Flight Around The World Powered Only By The Sun



  1. Tomi Engdahl says:

    Electric plane design offers insight into design constraints

    It’s frustrating when someone with little or no understanding of the reality of engineering tradeoffs in a design makes casual, offhand comments, such as, “Why didn’t they just add this function?” That sort of remark tells me that they have no experience or insight into the realities of the situation. Design is all about making decisions within a square defined by parameters of power, performance, practicality, and cost at its corners. Some designs will do almost anything to be at one of those corners and are only lightly constrained by the other ones, but most designs strive to find an acceptable “sweet spot” somewhere within that box.

    So it is with the all-electric airplane. Regardless of your views on the wisdom, desirability, and near-term practicality of such a craft, it’s a fascinating design exercise. This was made clear in the recent article “How I Designed a Practical Electric Plane for NASA”

    How I Designed a Practical Electric Plane for NASA

    To win a competition, a Georgia Tech student devised a fuel-cell plane to rival today’s best-selling small aircraft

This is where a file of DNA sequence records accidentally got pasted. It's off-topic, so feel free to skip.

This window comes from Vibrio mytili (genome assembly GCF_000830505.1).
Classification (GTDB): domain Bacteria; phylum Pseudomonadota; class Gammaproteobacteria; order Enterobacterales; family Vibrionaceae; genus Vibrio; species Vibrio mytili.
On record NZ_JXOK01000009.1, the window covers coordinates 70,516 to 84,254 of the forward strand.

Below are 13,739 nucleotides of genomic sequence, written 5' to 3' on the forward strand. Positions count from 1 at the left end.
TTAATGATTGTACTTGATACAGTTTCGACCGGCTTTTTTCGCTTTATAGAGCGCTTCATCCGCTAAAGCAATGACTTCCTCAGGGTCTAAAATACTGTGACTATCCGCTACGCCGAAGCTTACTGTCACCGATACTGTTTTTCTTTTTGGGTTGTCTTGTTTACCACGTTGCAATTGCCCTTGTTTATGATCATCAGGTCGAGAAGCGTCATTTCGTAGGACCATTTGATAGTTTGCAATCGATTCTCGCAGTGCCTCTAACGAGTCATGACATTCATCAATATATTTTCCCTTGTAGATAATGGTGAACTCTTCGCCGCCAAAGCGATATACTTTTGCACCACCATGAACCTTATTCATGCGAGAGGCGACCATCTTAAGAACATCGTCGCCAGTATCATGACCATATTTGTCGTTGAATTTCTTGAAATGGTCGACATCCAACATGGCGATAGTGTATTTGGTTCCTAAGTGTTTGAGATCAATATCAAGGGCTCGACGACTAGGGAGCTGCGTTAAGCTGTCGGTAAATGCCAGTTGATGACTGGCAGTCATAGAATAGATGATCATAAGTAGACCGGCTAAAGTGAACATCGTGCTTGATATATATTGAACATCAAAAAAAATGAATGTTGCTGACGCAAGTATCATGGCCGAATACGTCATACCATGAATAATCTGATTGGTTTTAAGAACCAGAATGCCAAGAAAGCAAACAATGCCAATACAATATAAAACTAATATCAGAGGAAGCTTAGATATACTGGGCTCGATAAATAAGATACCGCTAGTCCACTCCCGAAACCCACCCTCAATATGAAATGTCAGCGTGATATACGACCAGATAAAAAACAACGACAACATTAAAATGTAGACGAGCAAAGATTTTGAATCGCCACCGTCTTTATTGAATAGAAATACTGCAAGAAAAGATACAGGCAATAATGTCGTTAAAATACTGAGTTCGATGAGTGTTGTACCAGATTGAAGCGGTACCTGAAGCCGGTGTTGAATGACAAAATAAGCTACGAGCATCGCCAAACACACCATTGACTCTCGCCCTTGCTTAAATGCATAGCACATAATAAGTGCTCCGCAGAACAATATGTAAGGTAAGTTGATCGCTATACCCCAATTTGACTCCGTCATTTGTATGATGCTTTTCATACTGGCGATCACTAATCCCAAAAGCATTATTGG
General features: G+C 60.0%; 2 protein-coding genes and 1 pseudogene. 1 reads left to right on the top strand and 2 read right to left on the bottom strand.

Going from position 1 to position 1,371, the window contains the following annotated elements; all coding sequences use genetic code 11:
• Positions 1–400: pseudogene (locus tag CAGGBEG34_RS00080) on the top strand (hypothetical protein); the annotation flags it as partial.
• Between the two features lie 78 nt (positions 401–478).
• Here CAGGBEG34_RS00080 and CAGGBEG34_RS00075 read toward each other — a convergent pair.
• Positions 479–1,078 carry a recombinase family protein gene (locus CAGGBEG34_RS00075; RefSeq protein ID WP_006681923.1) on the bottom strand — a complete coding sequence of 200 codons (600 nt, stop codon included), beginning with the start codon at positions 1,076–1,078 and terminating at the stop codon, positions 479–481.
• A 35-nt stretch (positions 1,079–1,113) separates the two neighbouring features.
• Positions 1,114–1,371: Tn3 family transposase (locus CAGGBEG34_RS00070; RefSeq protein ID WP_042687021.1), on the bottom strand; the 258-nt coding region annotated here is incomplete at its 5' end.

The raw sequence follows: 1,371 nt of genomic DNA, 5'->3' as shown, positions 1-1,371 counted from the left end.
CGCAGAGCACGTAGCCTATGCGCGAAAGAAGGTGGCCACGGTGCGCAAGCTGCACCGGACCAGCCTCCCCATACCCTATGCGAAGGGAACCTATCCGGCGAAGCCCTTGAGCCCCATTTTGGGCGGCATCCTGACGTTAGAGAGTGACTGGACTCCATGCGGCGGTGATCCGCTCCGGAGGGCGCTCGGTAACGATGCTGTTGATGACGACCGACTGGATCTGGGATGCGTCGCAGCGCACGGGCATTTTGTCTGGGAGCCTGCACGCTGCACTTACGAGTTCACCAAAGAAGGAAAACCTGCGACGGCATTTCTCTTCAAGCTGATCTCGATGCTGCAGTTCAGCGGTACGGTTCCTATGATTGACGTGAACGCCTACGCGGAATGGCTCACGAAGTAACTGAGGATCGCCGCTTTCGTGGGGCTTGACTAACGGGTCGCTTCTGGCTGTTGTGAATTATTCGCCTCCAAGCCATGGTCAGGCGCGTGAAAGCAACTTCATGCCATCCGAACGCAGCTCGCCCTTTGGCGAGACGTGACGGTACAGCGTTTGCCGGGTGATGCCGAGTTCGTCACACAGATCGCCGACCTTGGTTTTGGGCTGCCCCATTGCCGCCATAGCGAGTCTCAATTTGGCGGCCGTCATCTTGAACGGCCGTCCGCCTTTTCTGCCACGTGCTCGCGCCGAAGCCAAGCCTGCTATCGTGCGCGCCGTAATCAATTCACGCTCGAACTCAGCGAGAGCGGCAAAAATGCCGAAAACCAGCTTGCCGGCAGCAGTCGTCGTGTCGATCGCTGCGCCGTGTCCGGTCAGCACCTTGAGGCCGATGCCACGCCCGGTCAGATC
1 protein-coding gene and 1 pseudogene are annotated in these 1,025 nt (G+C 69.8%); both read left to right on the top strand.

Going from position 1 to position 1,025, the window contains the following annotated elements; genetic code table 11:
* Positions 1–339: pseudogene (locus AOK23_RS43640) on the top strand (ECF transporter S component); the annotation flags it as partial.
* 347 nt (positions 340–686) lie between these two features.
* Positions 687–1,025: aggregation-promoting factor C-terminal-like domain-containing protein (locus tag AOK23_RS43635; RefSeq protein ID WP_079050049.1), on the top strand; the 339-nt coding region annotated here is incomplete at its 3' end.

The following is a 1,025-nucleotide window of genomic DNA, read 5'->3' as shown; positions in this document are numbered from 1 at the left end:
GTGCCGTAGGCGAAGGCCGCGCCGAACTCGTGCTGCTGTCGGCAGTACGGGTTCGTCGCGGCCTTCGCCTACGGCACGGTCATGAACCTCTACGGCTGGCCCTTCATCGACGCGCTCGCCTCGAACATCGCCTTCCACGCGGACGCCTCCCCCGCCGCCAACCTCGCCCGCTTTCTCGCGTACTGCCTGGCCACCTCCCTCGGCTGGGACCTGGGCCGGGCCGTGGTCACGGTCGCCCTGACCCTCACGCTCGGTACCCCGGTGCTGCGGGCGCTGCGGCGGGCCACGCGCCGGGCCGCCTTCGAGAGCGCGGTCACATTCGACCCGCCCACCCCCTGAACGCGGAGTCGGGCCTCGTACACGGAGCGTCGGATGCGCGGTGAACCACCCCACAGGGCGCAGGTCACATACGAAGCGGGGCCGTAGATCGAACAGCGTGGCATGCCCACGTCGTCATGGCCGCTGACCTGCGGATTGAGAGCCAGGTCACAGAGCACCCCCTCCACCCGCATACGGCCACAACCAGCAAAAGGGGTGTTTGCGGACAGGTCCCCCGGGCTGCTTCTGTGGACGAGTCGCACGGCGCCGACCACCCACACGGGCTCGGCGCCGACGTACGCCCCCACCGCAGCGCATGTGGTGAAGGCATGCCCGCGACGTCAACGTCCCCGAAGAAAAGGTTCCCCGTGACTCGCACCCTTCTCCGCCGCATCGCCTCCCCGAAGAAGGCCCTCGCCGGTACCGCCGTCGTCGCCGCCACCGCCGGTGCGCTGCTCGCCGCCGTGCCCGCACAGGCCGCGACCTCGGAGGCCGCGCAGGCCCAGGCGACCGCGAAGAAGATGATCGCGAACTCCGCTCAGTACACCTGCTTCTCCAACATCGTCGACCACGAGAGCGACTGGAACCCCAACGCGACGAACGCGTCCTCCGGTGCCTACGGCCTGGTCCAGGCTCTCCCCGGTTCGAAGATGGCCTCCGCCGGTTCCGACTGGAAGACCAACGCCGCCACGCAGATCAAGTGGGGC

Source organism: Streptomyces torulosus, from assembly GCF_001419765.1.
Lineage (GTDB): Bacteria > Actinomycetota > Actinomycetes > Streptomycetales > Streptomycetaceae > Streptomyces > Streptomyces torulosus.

Submitted to a NASA competition for students, the design for this electric aircraft had to meet certain requirements, the most important of which was that it could be manufactured within five years.

  2. Tomi Engdahl says:

    A unique energy improvement approach to solar-powered flight

    Flying 40,000 km around the world with no fuel is no easy task. Pilot Bertrand Piccard at Solar Impulse did it, but to enable the rest of us to do so will require some engineering.

    Imagine all the passenger and private fixed wing and rotary wing aircraft that fly each day in our world and the pollution it brings to our air. How can we improve this situation? Clean energy is coming.

    I recently came across a really neat concept from a paper, SUAV:Q – A Hybrid Approach To Solar-Powered Flight,1 given at the 2016 IEEE International Conference on Robotics and Automation (ICRA) in Stockholm, Sweden, on May 16-21, 2016 by Ruben D’Sa, Devon Jenson, and Nikolaos Papanikolopoulos from the University of Minnesota. This paper looks at the concept of a small-scale hybrid unmanned aerial vehicle that can enhance the maneuverability of a quad-rotor with the energy collection and power supply of a solar-powered fixed-wing aircraft. They investigate the aircraft design, transforming mechanism, and energy management of the multi-state system using a quad-rotor demonstration.



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